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Jumping over waves, paddling in coves, living out desert island fantasies, toasting marshmallows and simply feeling the mud and sand between their toes are just some of the exciting adventures young children get to experience during a Beach School session.
Woodland House Nursery in Bristol is one of only a few hundred early years settings in the UK accredited by Forest Schools Education (FSE) to provide their three- and four-year-old children with this innovative outdoor learning experience.
Cassie Holland, co-founder of Bristol Beach Schools, which operates both Woodlands House Nursery and Archfield House Nursery, has always been inspired by the profound effects outdoor learning has on children’s learning and development.
"When adults are asked to close their eyes and recall their first memory playing as a child, these are invariably of experiences located in the outdoors, perhaps on a beach or in the garden at home," she said.
"For children, the beach provides experiences that no other place can. It offers endless opportunities for discovery, whole-body movement, social interactions, risk and challenge. Children are free to develop a strong relationship with the natural world around them at the beach, breathe in the fresh air and be at a point where they are at their highest potential to learn and develop.
"It also allows children to express themselves in any way they wish; from making small marks in the sand to running as fast as possible to get the wind in their hair. It is wonderful to capture the moment a child first finds a crab in a rock pool or falls in the squirmy mud for the first time.
"The magic of awe and wonder never runs out at the beach."
Dressed in their waterproofs and armed with numerous spades and buckets, the children at Woodland House take a trip to Severn Beach once a week, where they are given the freedom to explore the great outdoors.
Their journey begins with a short walk to the train station, at which point children point out familiar places such as their local shops and sibling’s schools, followed by a thirty-minute train ride.
It is during this part of the trip where the children meet commuters and excitedly tell them about their imminent adventures awaiting them at the beach.
"It is astounding to see the children so interested in their environment," said Ms Holland.
"They have an inquisitive nature and are often reading letters of the station names whilst the train is stopped or are helping to pay the conductor for our tickets, counting how many we need in advance. Even when we arrive at the beach, the children immediately ask questions about the animals that live in the sea and whether there will be big waves or little waves for them to splash in."
Beach Schools are considered to give children an opportunity to learn and develop in a natural environment, sparking their intrinsic motivations to explore, create and be curious about the world around them.
The sessions also encourage independence by allowing those taking part to venture on their own, overcome challenges and gain confidence from trying new things.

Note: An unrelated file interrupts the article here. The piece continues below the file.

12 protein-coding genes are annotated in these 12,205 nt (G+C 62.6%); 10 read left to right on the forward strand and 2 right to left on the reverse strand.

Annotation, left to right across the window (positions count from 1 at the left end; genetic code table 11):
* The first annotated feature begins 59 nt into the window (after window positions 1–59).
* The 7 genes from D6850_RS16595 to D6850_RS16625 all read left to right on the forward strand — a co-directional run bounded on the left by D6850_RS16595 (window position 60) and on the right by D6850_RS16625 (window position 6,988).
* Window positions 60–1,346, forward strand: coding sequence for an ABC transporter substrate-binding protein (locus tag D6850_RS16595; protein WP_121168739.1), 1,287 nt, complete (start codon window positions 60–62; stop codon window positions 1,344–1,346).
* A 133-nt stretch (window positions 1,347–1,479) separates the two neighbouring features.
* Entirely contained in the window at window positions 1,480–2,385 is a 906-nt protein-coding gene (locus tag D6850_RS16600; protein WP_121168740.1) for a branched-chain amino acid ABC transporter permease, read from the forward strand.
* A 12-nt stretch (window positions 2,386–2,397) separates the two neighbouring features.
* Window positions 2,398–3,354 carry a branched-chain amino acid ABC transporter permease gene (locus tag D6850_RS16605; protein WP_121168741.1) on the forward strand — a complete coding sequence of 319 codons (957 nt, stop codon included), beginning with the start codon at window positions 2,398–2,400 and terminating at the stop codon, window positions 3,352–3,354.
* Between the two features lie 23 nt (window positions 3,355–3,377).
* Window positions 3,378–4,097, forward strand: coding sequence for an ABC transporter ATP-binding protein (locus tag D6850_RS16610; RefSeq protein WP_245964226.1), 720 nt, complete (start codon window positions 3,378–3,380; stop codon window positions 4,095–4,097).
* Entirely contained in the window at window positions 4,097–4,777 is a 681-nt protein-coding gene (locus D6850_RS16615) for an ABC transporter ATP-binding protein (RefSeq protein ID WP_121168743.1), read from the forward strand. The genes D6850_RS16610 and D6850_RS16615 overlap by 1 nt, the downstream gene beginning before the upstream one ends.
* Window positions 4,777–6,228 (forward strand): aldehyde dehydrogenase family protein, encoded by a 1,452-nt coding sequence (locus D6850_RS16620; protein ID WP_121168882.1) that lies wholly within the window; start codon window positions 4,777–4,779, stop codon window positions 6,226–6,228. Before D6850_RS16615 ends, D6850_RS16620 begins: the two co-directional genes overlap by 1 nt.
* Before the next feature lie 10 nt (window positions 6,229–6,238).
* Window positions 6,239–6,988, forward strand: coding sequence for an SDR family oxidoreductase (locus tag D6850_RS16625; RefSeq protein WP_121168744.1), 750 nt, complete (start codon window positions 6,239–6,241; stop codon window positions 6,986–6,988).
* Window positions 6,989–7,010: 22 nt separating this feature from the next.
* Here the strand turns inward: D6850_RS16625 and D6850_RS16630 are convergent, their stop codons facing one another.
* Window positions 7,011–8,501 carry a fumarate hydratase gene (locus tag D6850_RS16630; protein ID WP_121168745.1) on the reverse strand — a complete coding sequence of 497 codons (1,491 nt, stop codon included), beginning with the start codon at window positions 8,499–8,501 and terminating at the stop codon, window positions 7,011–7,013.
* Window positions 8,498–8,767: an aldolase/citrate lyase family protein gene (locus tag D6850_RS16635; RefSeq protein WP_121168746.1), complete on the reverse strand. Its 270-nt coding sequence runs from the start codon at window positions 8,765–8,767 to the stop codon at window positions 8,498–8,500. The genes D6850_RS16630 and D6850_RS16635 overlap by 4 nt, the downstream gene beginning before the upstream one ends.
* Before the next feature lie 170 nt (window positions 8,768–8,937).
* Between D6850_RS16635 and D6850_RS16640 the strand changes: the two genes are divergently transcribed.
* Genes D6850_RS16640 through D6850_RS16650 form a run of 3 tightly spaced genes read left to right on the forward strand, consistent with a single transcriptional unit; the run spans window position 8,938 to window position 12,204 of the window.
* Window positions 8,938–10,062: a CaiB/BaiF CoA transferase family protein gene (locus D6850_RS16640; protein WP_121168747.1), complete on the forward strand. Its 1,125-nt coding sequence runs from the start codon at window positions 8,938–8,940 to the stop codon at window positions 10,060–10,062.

With nothing to break or damage and nothing to keep in order or to keep clean, the atmosphere at the beach can immediately relax children and adults alike, says children’s author Richard Louv.
Children who appear shy, find sitting for short periods of time or find their indoor environment challenging can “come alive” when making their own discoveries outdoors.
According to the qualified Beach School Leaders at Woodland House Nursery, every area of the Early Years Foundation Stage (EYFS) and Characteristics of Effective Learning can be observed in children’s play whilst at the beach.
During their most recent outing, the leaders observed a child create a sea monster using pieces of driftwood and resources such as seaweed for ‘the hair’ and pebbles for ‘the eyes’.
The child enlisted the help of his friends to collect the items which were too heavy for him to lift or carry, and whilst doing so, told a story of the creature for all his friends to listen to.
For Ms Holland "it was a remarkable observation of pure imagination coming out through his play."
As well as supporting learning experiences outside the nursery setting, Beach school sessions have also been found to stimulate new interests inside.
At Woodland House Nursery, photos of children’s adventures adorn the walls, whilst traces of seaweed and pebbles are often found scattered across tables with excited children crafting their very own sea creatures.
Some can be found chatting about the pirate treasure they found or where they can find secret hidden coves, or are in the garden creating sea-monster footprints with their wet and sandy wellington boots.
"There is no limit to the experiences and curiosities that outdoor environments can stimulate in young children," said Ms Holland.
"Fuelling their interests and putting their experiences into a realistic context back at the nursery brings their learning alive. It’s like unclipping their wings once again."
Forest Schools Education
With over 11,000 miles of British coastline, it is not surprising that Beach Schools are becoming an inspirational learning environment for young children.
FSE estimate that there are currently around 300 Beach School leaders working in early years setting and schools across the UK.
The Beach Schools Practical Skills and Environmental Management course is intended for any individual who is already working with children and wishes to utilise a beach for outdoor play and learning.
The qualification can be utilised to assure practitioners that children’s safety is paramount and the use of marine shores and beaches can be sustained for future generations as well as being productive in educating children with their unique qualities and habitats.
For more information visit: http://forestschools.com/